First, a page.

Why We Need to Change How We Talk About Working Out

We spend a lot of time talking about what we don’t like about our bodies. So it’s no surprise that when women talk about working out, it usually follows the same pattern: I hate my arms, I need to lose weight, I’m trying to fit into this dress. . . I hear it from my friends, women’s “health” magazines, even the trainer at the gym. We talk about working out to escape what we don’t like about our bodies.

What if instead, we talked about working out because we love our bodies? Why not work out to celebrate all that our bodies already do for us, instead of to check off one more item on an unattainable list of qualities for the “perfect” body?

I think it’s time we start working out to become powerful. It’s that empowerment that will make us truly beautiful.

I don’t say this from some pedestal where I’m impervious to any self-esteem issues. I started working out regularly five years ago, fully entrenched in the high school dream of a summertime transformation for my junior year. I wanted to lose weight, and I chose running because it torched calories the fastest.

I succeeded in losing weight, but I didn’t gain confidence. Instead, I lost my period, I lost my appetite for adventure, and I lost my breath when I forced myself to run without the necessary fuel. Running for me wasn’t about being strong, it was about being skinny.

Then, when school started, I joined the cross-country team. At first, no one believed I could keep up. Even my family discouraged me from trying. I couldn’t blame them—for years my experience with running had been limited to being the last one to finish the mile in P.E. But I joined anyways. After all, I wanted to keep the weight off.

In the end, cross-country didn’t help me keep the weight off, but it did make me feel beautiful. I couldn’t keep up with the others on an unhealthy diet, so I started eating more, and appreciating food as fuel as I never had before. I was far from fast, but I was powerful, and for the first time, I was confident.

This isn’t some happily-ever-after story. Even five years later, I still have moments of insecurity, some that last longer than a moment. It’s hard, in a world where we’re constantly faced with images of perfect bodies, to be satisfied with the real body we live our life in.

But without fail, I can shake these moments off by going out and kicking ass on a seven mile run. I’m still not fast, but my body can do things I never dreamed of. I feel every muscle struggling up a hill, every heartbeat pounding through my body, and even though I’m drenched in sweat and smell like an old dog, that’s when I feel most beautiful.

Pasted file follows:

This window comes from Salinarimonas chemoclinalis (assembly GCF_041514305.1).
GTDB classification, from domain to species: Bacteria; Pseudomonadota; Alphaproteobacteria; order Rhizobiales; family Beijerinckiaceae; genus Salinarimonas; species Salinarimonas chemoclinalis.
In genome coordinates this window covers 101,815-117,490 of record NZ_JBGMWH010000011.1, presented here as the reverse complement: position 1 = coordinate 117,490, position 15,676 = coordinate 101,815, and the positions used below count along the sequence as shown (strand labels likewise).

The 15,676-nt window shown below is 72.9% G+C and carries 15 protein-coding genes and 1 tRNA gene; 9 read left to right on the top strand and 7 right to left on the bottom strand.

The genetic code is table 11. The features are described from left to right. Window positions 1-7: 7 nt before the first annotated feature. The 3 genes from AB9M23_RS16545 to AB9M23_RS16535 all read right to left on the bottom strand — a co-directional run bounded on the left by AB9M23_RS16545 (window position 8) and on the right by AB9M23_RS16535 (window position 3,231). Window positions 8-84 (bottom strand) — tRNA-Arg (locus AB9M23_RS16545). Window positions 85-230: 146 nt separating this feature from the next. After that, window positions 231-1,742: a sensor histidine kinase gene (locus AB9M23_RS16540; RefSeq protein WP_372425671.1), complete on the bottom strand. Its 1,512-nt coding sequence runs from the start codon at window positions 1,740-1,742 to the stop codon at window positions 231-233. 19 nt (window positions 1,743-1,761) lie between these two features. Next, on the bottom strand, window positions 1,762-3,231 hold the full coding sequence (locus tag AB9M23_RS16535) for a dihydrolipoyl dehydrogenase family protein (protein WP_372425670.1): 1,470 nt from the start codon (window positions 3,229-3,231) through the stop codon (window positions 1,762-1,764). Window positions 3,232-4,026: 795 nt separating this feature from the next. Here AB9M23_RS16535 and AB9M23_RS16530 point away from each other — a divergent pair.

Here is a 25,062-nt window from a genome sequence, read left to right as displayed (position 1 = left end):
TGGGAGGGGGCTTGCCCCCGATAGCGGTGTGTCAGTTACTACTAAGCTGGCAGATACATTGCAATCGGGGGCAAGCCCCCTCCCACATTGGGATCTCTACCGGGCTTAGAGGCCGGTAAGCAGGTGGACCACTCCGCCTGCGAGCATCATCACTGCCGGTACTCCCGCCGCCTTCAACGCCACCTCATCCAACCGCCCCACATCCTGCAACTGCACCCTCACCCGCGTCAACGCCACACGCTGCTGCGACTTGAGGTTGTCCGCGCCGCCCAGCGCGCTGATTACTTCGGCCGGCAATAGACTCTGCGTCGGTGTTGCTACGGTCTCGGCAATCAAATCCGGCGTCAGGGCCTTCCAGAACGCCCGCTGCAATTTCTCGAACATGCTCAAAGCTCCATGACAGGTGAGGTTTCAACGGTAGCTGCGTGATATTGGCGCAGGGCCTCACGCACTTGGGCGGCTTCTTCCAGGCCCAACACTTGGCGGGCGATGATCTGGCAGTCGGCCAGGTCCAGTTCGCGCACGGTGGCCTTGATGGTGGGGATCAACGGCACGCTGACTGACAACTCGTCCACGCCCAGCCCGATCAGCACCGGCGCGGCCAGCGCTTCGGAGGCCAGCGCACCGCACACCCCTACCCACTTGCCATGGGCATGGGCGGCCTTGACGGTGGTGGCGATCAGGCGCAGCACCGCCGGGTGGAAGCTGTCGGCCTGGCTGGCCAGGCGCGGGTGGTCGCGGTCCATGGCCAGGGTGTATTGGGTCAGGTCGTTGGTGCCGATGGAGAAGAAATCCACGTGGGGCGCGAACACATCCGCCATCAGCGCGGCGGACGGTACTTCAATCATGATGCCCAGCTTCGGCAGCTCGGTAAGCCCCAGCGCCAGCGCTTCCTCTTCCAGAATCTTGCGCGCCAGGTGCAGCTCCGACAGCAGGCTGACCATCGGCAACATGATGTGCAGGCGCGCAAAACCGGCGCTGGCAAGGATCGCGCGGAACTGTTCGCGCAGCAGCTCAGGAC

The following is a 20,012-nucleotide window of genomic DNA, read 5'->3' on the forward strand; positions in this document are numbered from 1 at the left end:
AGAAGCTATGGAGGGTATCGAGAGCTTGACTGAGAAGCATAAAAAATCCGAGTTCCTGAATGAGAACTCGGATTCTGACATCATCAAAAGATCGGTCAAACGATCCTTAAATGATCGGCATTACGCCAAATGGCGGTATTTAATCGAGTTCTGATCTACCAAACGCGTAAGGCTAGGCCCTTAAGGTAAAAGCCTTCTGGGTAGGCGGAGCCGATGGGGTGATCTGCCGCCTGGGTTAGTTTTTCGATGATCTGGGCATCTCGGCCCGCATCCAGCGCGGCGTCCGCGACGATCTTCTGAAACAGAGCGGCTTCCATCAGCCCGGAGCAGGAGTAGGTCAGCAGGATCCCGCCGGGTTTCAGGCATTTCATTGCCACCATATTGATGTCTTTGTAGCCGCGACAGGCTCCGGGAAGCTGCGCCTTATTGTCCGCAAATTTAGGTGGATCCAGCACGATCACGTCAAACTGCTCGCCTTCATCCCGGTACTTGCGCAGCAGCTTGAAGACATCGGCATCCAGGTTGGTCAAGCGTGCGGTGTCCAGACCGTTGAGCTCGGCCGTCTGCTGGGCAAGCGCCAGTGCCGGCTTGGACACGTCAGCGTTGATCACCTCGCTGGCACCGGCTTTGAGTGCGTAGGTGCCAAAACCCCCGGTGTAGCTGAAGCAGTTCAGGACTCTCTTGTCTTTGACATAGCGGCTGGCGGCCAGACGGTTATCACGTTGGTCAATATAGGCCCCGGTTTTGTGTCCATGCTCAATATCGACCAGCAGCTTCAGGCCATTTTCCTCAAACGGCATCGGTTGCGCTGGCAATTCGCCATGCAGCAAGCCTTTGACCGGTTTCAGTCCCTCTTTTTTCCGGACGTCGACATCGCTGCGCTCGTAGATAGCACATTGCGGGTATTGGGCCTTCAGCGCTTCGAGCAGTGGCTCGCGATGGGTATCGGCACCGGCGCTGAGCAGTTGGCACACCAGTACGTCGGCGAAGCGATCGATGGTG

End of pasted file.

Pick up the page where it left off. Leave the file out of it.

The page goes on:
Still, not a day goes by that I don’t hear a friend talk about how she should really start lifting weights because she hates her arms, or how she needs to run before she can eat that cookie. What if working out wasn’t the prerequisite for the reward—whether it’s food, weight, or “beauty”—but was the reward in itself?

I believe it can be. My story isn’t particularly unique, but it’s taught me to take pleasure in my body, not because of the way I look but because of how I feel. Focusing on strength instead of beauty has shown me a new perspective on the world, and has taught me to live a happier and healthier life.

We have the power to change the conversation. I’m the first to admit that I still have critical thoughts, but I’ve stopped voicing them out loud, and this takes away their power. I’ve learned that if my friend talks about her workout to get bikini-body abs, I will feel insecure for a few days afterwards. So I ask the friend to stop. And I’ve found that silencing the “fat” talk takes away its power. It helps me, and it helps my friends.

Changing the conversation around working out won’t just help us overcome our insecurities, it will help the next generation grow up empowered instead of insecure. I want that for myself; I want that for all women.

For a great example of an empowering discussion of women working out, take Under Armour’s new “I Will What I Want” campaign, featuring Misty Copeland. It reflects on a rejection letter she got when she was thirteen, telling her she didn’t have the body for a ballerina, and then flips to her stunning dancing now, as the one of the first female African-American ballerinas in the American Ballet Theater. I can’t think of a better example of believing in the power of your body, and flipping off traditional beauty standards in the process.

I will what I want, and what I want is for women to work out because we love our bodies—not because of what we hate about them.

(Featured image via Shutterstock)

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